As part of Brave - The Highland Games Tournament, the play area has been labeled the Training Ground for the games. Tents designated for each Scottish family participating in the tournament have been erected along the perimeter, adding much-needed shade and seating for the adults in the summer.


Disney has given parents another bonus as well -- free enhanced wireless in the play area. Because it started raining when my children were testing their skills, I didn't get a chance to try the Wi-Fi. If you have, please tell us about it in the comments.


Across the walkway, kids can try their hand at several traditional Scottish games. First, they spin wheel to find out which of the four families from the movie "Brave" they will represent: MacGuffin, Dingwall, Macintosh or DunBroch. Upon learning their identities, children receive clan "crests" (buttons) to wear and take home.


Then, they head into a tent for a quick archery lesson. A cast member dressed in plaid helps kids aim a rubber-tipped arrow at the target. This event is set up just like the Merida play-and-greet at Magic Kingdom, and kids seem to love it. Each child gets one shot before moving onto the Haggis Flip, a game in which they pound mallets onto devices that launch beanbags. The goal when playing Haggis Flip is to get the beanbags into stationary baskets. After that, it's on to the Cake (a.k.a. beanbag) Toss. Images of Merida's mischievous triplet brothers decorate these targets. Finally, kids will attempt the Mini Caber Toss, in which they throw logs. Don't worry: The logs are awkward to hold but not heavy and not real, so no one gets hurt!


After the games, kids can make rubbings of their clans' Rune stones, and they each receive a set of six "Brave" postcards.


The giant sand sculpture in the area has been transformed from one advertising DisneyNature's "Chimpanzee" to one promoting "Brave." It's worth stopping for a look because the details are incredible. Another photo opportunity is available across from the sand sculpture, where several "Brave" posters are nestled in the flowers.


Brave - The Highland Games Tournament is open from 11 a.m. to 7 p.m. daily. Be aware that some parts of the attraction, such as the Training Ground, close during rain.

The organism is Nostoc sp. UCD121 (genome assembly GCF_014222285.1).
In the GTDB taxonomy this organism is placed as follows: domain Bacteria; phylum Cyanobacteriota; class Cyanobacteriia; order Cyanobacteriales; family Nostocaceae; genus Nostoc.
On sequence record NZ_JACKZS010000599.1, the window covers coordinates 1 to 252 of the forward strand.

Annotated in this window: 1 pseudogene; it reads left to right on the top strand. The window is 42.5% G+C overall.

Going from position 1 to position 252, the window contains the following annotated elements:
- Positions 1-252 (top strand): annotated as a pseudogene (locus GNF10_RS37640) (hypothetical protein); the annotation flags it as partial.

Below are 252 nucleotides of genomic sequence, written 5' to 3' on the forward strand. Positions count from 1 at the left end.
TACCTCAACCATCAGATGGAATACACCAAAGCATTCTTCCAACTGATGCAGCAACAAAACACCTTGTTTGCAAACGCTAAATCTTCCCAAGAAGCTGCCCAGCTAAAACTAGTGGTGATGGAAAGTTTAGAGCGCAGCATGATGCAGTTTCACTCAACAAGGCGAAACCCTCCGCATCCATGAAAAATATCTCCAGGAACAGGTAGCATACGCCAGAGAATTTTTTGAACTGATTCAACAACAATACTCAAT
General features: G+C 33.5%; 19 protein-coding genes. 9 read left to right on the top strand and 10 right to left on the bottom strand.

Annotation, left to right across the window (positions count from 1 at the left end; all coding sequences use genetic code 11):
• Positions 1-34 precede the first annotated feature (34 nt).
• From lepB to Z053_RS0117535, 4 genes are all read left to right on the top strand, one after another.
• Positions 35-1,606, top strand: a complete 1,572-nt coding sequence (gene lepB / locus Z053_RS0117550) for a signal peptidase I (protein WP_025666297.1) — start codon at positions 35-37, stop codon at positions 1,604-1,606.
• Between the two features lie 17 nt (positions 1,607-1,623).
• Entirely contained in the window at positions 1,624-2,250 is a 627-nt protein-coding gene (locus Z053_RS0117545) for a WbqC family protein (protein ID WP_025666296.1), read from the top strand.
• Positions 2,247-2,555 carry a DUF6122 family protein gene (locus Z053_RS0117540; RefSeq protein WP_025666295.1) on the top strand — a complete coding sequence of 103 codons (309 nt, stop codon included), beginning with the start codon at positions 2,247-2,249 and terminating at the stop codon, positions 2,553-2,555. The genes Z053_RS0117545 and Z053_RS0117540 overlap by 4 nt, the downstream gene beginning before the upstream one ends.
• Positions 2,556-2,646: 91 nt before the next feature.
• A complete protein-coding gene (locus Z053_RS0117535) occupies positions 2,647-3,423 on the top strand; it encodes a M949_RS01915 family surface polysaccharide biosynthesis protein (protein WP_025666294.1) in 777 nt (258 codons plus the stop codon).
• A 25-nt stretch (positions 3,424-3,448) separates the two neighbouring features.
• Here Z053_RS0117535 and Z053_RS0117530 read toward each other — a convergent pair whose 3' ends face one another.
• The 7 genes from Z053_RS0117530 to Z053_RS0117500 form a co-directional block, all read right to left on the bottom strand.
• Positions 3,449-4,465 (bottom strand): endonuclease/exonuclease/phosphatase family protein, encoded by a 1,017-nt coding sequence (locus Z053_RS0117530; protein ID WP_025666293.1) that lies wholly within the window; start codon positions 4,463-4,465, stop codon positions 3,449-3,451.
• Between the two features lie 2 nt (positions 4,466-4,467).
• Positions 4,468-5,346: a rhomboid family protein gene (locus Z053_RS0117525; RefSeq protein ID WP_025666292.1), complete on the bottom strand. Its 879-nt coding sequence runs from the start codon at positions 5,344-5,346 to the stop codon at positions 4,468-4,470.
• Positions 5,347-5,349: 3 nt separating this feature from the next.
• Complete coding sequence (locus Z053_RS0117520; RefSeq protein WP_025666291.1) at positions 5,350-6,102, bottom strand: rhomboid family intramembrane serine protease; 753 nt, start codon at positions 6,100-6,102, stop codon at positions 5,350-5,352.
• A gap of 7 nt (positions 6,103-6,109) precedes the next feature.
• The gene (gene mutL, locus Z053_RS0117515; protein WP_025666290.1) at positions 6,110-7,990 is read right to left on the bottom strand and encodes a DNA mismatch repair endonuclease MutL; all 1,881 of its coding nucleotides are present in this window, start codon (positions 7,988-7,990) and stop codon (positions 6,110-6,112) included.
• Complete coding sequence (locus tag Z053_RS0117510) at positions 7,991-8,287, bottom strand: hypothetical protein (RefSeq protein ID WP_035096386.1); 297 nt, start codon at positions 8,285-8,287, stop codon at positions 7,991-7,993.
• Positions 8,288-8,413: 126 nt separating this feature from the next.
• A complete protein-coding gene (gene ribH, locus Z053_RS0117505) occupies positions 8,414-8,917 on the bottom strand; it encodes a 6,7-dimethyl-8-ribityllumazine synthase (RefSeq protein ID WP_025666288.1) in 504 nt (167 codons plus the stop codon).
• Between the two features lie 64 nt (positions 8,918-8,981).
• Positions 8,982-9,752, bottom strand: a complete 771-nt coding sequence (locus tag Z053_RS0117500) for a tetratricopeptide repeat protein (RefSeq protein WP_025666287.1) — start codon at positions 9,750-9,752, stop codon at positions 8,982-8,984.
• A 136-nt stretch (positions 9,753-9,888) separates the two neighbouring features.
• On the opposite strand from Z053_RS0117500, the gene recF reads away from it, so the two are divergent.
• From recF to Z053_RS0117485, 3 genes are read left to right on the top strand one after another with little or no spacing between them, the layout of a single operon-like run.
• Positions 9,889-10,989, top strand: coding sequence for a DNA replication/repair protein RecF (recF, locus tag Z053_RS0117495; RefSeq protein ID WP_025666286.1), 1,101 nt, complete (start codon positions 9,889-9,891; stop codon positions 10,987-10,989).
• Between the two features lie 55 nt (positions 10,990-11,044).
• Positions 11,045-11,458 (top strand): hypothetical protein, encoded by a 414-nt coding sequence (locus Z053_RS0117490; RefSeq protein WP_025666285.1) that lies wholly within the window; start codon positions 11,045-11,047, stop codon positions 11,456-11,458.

June 14, 2012

Ideas for celebrating Father's Day at Walt Disney World



It's not too late to plan a fun-filled Father's Day weekend at Walt Disney World -- and there are even some last-minute bargains to be had. From traditional pastimes in the most magical of locations to experiences created only by Disney, dads are sure to appreciate their happy day at The Most Magical Place on Earth. Let's consider some of the things most dads enjoy - fast cars, sports, beer and spending time with their loved ones.


If your dad or husband is into fast cars, visit the Walt Disney World Speedway and let him get inside a NASCAR-style stock car for three laps with a professional driver. Ride-alongs through the Richard Petty Driving Experience start at $109 and do not require reservations. Looking for a splurge? Put him behind the wheel, starting at $449. (My husband, who is not a NASCAR fan, has experienced the ride-along and was surprised by how much he enjoyed it.) By booking ahead of time at 1-800-237-3889, you can get the ride-along for $59 for Father's Day. Also, any drive experience qualifies for a second one at half off, if booked in advance this week.

The Exotic Driving Experience -- allowing guests to drive supercars by Ferrari, Lamborghini, Audi and Porsche -- is new to Walt Disney World Speedway this year. It is not available on Father's Day, but you can purchase a ride for later in the month by calling 855-822-0149. Prices range from $169 to $419. (Read more about these thrilling experiences at

Is your man more comfortable in the stands? Make sure you visit Disney's Hollywood Studios and watch the "Lights, Motors, Action! Extreme Stunt Show" that is performed multiple times each day. This is a fun look at what it takes to film stunts, and there are plenty of surprises along the way. FastPasses are available for the 40-minute show.


Men who love to golf can choose from five courses on Walt Disney World property: Disney's Palm and Magnolia, Lake Buena Vista, Osprey Ridge and Oak Trail. Last year, Arnold Palmer Golf Management took over the operation and maintenance of the courses. (Greens fees for the 9-hole Oak Trail are included in Disney World premium annual passes.)


If you want to spend time with the man of your family while he enjoys the game, why not try Disney World's family friendly miniature golf courses? Winter Summerland, located adjacent to Blizzard Beach water park, has 36 holes of wonderfully themed putting greens. Fantasia Gardens, located near the Walt Disney World Swan and Dolphin hotel, offers putting greens and a par-3 course. Cost is $12.52 per 18 holes for adults and $10.39 for ages 3 to 9. Passholders receive a 50 percent discount. Also, the second round on the same day is half off for all guests.(AllEars has more details about the courses here and here)